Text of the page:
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The Education Department's office for civil rights is conducting an experiment to determine whether it should randomly select schools and colleges for reviews of their compliance with laws prohibiting bias on the basis of race, sex, age, and handicap, the department announced last month.

Under current policy, the civil-rights office selects sites for such compliance reviews largely on the basis of survey data and on information provided by complainants, special-interest groups, the media, and the general public. The ocr was criticized by civil-rights and education groups last fall for delaying its administration of the two biennial surveys of schools and school districts that it has traditionally used in the selection of compliance-review sites. (See Education Week, Sept. 12, 1984)

In ocr's annual operation plan, published in the Dec. 14 Federal Register, the department said that 5 of its 10 regional civil-rights offices will be involved in the experimental program, which it said was designed "to provide greater flexibility in the targeting of institutions and to help validate ocr's current targeting methods." Offices in three regions will select sites for compliance reviews on a random basis exclusively and offices in two regions will em-ploy random selection for 50 percent of their selections, the department said.


The Children's Defense Fund, calling for Congressional hearings on the federal compensatory-education program, has claimed in a "White Paper" that changes made under the Reagan Administration are "destroying the program."

Basing its findings on telephone interviews with Chapter 1 coordinators in 48 states, the privately funded interest group reported a 15-percent decline between 1979-80 and 1982-83 in the number of students served in the program; a dramatic decrease in parents' involvement; the virtual disappearance of federal oversight, guidance, and technical assistance to states and school districts; and a drastic reduction in state monitoring and guidance in 25 states.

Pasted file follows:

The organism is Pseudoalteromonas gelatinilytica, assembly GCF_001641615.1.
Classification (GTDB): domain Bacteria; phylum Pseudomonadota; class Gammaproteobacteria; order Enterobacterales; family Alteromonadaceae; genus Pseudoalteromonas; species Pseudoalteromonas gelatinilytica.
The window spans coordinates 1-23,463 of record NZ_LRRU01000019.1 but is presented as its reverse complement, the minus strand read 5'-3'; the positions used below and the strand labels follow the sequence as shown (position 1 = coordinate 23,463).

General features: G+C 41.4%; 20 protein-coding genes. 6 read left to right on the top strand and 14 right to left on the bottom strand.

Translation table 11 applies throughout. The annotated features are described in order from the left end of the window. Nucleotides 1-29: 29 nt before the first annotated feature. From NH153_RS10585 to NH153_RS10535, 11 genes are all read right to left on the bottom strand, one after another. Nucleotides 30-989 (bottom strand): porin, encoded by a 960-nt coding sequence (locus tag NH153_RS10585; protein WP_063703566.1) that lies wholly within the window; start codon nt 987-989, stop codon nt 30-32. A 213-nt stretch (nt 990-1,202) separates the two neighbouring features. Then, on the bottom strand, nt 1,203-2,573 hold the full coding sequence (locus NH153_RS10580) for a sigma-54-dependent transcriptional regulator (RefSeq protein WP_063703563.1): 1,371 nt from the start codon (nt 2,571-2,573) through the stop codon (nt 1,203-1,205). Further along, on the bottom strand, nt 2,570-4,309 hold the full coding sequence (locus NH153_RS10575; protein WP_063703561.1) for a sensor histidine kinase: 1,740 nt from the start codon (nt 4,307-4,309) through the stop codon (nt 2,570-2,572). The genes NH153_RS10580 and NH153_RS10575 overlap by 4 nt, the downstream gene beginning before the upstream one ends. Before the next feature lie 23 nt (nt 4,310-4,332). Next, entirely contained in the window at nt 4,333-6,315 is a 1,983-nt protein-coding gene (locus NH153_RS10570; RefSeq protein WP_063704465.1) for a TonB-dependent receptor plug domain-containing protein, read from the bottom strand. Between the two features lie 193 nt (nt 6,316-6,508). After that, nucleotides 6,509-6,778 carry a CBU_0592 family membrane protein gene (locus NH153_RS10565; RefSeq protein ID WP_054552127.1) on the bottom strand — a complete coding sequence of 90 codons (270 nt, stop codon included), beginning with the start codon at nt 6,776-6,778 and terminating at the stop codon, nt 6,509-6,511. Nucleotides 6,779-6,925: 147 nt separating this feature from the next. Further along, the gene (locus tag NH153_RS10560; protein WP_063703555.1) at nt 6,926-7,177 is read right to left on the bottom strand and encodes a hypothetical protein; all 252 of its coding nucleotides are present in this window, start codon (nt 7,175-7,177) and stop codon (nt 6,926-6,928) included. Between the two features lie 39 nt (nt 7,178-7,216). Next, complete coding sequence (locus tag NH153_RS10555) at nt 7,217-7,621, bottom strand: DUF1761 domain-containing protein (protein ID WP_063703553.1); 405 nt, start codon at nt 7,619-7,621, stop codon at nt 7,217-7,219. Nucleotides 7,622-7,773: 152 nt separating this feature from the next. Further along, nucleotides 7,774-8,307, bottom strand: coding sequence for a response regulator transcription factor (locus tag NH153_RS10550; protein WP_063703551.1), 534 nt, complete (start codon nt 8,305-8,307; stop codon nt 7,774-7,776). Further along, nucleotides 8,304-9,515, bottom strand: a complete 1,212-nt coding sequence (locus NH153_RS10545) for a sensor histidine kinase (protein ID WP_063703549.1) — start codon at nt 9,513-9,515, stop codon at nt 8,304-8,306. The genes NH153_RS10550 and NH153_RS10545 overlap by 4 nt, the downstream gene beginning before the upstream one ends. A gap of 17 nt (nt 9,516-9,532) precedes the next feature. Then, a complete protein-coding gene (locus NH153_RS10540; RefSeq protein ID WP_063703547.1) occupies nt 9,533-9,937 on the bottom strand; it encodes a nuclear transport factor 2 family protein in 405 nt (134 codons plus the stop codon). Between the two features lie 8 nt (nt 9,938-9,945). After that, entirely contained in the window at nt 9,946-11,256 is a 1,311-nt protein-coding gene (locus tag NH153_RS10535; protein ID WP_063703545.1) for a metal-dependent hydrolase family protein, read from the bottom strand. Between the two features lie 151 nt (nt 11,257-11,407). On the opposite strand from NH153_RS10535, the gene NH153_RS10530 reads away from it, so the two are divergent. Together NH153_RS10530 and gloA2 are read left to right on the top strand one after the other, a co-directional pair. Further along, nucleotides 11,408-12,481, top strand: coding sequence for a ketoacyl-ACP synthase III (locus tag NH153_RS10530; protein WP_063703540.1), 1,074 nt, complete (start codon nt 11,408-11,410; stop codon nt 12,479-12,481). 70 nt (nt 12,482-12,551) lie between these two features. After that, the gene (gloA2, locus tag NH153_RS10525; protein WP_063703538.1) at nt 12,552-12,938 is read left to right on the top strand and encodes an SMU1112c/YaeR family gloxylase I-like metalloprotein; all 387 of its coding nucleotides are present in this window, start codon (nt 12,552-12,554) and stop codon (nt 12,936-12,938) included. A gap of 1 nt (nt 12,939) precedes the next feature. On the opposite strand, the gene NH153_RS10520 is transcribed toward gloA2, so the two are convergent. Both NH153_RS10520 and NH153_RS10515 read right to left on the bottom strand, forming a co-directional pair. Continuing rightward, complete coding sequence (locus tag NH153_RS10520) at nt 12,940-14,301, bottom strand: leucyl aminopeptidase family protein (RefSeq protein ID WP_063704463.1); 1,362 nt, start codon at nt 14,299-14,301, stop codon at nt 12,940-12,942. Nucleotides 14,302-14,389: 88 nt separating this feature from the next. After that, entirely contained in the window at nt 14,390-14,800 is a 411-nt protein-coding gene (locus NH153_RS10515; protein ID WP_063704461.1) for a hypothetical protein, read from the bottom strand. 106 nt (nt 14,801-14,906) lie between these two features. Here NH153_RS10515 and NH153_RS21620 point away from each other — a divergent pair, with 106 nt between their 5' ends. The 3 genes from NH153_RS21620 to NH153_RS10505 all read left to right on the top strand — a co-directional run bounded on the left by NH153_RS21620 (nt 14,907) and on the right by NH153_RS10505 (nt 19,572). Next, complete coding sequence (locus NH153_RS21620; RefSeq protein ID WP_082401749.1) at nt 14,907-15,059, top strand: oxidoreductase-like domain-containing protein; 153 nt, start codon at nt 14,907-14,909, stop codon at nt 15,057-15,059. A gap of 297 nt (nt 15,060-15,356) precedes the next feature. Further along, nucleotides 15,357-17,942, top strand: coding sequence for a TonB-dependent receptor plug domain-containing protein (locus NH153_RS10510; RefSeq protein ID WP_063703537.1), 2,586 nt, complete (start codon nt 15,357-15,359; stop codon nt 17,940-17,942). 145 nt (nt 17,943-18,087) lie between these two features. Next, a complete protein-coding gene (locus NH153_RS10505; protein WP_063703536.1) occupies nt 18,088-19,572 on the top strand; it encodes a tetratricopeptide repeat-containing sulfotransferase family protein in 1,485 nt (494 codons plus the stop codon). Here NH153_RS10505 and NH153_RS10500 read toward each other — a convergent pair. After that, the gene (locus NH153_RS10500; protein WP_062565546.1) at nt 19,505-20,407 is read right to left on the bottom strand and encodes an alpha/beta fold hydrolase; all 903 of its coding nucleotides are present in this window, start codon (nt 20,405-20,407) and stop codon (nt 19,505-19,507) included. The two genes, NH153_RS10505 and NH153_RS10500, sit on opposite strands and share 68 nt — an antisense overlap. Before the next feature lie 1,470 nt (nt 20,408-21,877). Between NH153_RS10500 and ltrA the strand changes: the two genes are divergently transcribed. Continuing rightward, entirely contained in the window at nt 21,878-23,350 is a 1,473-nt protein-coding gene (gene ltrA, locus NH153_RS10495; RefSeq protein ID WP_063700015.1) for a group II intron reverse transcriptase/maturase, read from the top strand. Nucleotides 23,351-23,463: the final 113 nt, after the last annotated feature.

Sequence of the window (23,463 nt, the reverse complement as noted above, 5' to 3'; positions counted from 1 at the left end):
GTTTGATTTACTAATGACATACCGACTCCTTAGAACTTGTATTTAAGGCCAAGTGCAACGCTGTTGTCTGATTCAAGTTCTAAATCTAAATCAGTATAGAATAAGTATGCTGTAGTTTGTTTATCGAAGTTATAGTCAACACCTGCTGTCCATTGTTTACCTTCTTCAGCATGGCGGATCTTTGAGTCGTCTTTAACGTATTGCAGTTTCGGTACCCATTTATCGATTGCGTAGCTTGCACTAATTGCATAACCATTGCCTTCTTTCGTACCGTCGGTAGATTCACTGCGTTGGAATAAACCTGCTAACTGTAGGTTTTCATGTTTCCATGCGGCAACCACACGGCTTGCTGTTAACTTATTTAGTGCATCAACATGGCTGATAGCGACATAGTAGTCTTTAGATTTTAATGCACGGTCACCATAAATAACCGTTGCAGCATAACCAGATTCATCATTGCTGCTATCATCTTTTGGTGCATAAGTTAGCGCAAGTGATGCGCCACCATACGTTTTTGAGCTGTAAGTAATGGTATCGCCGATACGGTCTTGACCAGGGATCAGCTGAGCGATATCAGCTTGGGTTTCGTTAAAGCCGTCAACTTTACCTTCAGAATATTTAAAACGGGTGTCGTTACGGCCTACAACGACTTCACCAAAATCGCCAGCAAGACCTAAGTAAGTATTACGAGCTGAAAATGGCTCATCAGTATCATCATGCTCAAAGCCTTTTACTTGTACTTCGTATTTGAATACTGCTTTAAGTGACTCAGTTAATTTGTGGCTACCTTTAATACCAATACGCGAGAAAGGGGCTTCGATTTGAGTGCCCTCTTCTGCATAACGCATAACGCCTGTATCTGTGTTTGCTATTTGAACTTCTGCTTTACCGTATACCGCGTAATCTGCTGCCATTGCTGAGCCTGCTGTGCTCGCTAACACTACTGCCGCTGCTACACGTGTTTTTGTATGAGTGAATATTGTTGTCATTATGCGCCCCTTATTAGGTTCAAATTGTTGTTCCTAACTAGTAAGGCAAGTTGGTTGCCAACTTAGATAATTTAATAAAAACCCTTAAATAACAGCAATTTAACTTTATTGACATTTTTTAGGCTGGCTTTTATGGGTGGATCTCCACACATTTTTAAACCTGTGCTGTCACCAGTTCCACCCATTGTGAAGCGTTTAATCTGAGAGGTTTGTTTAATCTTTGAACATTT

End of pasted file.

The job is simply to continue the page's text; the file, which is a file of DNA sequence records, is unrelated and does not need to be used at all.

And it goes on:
In its paper, cdf attributes the findings to funding cuts and legislative changes enacted at the start of the Reagan Administration. Chapter 1 of the Education Consolidation and Improvement Act of 1981--formerly Title I of the Elementary and Secondary Education Act--is the biggest federal precollegiate education program, funded at $3 billion for the current school year and $3.7 billion for the 1985-86 term.

Copies of the report, "An Interim Report on the Implementation of Chapter 1," are available for $4.75, plus $1 for postage, from cdf, 122 C St. N.W., Washington, D.C. 20001.


The U.S. Supreme Court declined last month to review a federal appeals court's ruling requiring a New Jersey school district to pay for psychotherapy treatments for an emotionally disturbed 11-year-old child.

Without comment, the Court let stand the U.S. Court of Appeals for the Third Circuit's ruling last June in Piscataway Township Board of Education v. T.G. (Case No. 84-461). The appeals court held that the therapy provided to the child was part of an individualized education plan that was agreed upon by local education officials and the child's parents and thus was a "related service" under the Education for All Handicapped Children Act, P.L. 94-142. The cost of such services, the court said, must be assumed by the school board.

The school board had asked the Court to review the case in light of its decision last July in Irving Independent School District v. Rowley, in which it addressed the scope of "related services" that schools must provide to handicapped children under P.L. 94-142. In that case, the Justices held that a handicapped girl was entitled to catheterization of her bladder because the service did not have to be provided by a physician and because she could not benefit from special education without it. (See Education Week, Aug. 22, 1984.)

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